The shelves of fromage exhausted, I moved on to ‘heritage’ food, where the human body in action is used to emphasise tradition, quality and natural simplicity.  Body use seems better.  Whether cracking walnuts by hand on a cake box, gathering additive-free salt or carrying milk churns to turn into butter, everyone seems balanced, upright and contentedly absorbed in their tasks.  There are no extravagant gestures here, but more simple line drawings, a strong sense of workers getting on with the job, producing and advertising food with no excess effort or tension.

Cracking walnuts

When food originates abroad rather than in France, the packaging still features humans, but often reinforces national stereotypes – a Samurai warrior on Japanese rice, a Canadian lumberjack on maple syrup, North African or Middle Eastern faces on couscous and spices.  No people for post-Brexit British cheddar though – just Big Ben and a red London bus.

I found the most interesting food packaging just as I was heading to the checkout.  A few kilometres from the supermarket is one of the largest Buddhist centres in France, producing a range of calming teas and infusions.  These had their own distinctive display, with fluid drawings of horses, monkeys, birds and flowers in bright colours on reusable tins.  It was the quarrelling cheese couple that had drawn me in, but the flowing animals that guided me home.Le Pere Normand

Camembert

Chaussee aux Moines

Coulommiers cows

La vache qui rit

Salt

Isigny butter

cheddar cheese

Japanese rice

Maple syrup

couscous

Epices Rabelais

Animal teas

Horses

Silence and words

Erling Kagge at the British Library
“Life is long if we listen to ourselves often enough, and look up” says Erling Kagge

Term 5

Erling Kagge, the Norwegian explorer and publisher, took fifty days to walk alone in silence to the South Pole. He describes the end of his journey:

“It was more difficult to start talking again than it had been to get up early all of those fifty mornings.  Being on the journey is almost always more satisfying than reaching the goal.  We prefer the hunt for the rabbit over its capture.”

I went to hear him talk about his experience of silence on this and other expeditions, and how he now makes space for silence in his everyday life.  He described the noise of his thoughts on the first couple of days in the Antarctic. It was only when this calmed down that he began to appreciate the depth and richness of the silence around him.  At first he perceived the landscape as entirely white and flat.  But as his senses awakened and re-calibrated to the new environment he began to see different colours and perspective in the snow, ice and sky.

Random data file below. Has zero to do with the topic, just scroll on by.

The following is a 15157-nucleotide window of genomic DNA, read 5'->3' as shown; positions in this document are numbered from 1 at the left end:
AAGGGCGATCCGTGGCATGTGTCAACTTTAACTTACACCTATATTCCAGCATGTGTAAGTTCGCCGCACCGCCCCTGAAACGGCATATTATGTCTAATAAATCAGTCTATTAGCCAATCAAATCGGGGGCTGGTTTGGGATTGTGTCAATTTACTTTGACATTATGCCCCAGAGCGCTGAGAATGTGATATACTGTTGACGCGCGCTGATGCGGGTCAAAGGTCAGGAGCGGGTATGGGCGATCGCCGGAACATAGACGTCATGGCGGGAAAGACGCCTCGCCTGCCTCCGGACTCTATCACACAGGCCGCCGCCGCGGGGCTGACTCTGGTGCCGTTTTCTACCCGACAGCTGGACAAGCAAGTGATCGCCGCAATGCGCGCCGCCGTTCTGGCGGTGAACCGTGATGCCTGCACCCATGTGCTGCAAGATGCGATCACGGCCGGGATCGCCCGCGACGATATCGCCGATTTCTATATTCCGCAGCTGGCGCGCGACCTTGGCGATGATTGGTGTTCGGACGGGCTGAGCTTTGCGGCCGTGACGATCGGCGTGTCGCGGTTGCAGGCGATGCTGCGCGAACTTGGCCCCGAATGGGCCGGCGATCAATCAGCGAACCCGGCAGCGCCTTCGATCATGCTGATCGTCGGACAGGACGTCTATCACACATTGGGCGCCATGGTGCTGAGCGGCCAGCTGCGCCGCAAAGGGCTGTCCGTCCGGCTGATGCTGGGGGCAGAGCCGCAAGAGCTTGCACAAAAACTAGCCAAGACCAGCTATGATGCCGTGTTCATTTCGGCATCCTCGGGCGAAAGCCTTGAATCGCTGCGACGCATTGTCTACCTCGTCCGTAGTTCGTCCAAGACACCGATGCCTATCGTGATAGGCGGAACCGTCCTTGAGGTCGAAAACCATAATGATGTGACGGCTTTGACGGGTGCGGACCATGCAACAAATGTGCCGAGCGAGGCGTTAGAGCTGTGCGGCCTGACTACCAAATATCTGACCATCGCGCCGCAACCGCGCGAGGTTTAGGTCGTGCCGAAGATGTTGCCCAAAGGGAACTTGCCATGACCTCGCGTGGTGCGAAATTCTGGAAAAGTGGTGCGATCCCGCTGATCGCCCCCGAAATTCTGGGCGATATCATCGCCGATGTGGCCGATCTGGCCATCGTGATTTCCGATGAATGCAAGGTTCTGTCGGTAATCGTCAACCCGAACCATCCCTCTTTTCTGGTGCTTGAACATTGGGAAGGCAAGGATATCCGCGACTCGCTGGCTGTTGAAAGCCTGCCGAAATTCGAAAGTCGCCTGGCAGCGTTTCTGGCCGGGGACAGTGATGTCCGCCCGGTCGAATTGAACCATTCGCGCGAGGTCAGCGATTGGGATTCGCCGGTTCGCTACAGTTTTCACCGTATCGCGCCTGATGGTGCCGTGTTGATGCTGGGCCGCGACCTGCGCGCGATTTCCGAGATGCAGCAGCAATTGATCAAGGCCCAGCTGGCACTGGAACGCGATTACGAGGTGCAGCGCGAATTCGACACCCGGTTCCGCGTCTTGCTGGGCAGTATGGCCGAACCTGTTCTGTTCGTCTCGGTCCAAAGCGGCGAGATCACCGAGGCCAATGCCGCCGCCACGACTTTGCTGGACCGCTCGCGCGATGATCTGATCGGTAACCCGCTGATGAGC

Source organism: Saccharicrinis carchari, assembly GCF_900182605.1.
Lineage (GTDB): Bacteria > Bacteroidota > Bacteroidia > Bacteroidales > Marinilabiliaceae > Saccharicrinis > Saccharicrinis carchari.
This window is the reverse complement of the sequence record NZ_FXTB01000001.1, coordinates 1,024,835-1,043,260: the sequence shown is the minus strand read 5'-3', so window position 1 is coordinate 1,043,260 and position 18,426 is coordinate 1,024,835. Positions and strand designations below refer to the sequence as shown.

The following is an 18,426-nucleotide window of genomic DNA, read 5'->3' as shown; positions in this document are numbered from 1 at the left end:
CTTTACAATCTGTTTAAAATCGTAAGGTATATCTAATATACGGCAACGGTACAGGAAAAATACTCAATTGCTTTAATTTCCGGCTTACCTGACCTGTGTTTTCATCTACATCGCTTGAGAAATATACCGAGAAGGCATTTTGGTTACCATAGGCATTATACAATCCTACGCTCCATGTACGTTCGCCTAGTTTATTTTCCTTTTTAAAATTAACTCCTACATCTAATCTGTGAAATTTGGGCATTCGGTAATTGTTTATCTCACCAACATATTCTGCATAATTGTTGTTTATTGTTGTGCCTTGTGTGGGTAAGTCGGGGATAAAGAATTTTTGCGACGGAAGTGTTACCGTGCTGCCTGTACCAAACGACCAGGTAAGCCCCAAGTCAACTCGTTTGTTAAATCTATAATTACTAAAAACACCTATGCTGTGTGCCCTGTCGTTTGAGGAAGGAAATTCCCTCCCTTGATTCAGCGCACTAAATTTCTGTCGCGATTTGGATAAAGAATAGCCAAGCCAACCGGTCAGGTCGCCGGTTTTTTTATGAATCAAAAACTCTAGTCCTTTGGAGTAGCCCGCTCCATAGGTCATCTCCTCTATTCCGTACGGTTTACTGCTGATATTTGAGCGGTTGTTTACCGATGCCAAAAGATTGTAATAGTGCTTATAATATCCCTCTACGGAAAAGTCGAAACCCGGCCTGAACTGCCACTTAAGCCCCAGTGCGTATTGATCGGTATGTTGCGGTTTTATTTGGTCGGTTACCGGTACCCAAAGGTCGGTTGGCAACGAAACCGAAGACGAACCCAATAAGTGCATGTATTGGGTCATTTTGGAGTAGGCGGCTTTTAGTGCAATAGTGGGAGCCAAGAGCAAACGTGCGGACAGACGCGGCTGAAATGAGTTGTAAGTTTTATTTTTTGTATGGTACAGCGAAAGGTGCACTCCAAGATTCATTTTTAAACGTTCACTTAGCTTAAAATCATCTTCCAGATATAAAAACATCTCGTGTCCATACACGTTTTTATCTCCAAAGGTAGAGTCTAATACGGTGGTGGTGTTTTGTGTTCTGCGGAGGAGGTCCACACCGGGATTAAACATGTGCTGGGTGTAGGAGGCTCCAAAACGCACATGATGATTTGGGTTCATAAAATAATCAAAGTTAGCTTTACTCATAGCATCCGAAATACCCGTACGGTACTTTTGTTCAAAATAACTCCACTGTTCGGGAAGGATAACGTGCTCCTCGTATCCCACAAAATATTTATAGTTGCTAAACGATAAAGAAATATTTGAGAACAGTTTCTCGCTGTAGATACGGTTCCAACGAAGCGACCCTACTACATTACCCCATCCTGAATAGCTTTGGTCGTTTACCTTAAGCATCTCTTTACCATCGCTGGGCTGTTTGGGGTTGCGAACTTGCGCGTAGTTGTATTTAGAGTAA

“Only when I first understood that I had a primal need for silence, was I able to begin my search for it – and there, deep beneath a cacophony of traffic noise and thoughts, music and machinery, iPhones and snowploughs, it lay in wait for me.  Silence.

…. I had to use my legs to go far away in order to discover this, but I now know it is possible to reach silence anywhere.  One only need subtract.”

I’m half-way through my Alexander training now, and it seems I’m learning how to subtract.  I’m taking away the habitual busy-ness from my thoughts and movements leaving a welcome capacity for inner quiet and silence.  When everything is still I become more receptive to the messages teachers give me with their words and hands.  By calming my internal chatter and excess muscle tension, my senses are opening up and I’m starting to hear, see and feel the world more accurately and in more depth.  The landscape is no longer just flat and white.

Within the silence I’m starting to formulate words.  I’m a linguist by background, so for me the Alexander training is like learning a language.  To start with I wanted rules, grammar, vocabulary, building blocks. Then I made simple sentences. I couldn’t say much. Now I’m running ahead of myself, wanting to speak and understand before I really know how.  But sometimes I become fluent, and I can listen, think, move, speak, make sense. Not altogether, not all the time, not for very long but often enough that I want to keep going.  I’m quietly finding the silence and out of that I’m slowly finding the words.

Erling Kagge’s book is called Silence in the Age of Noise.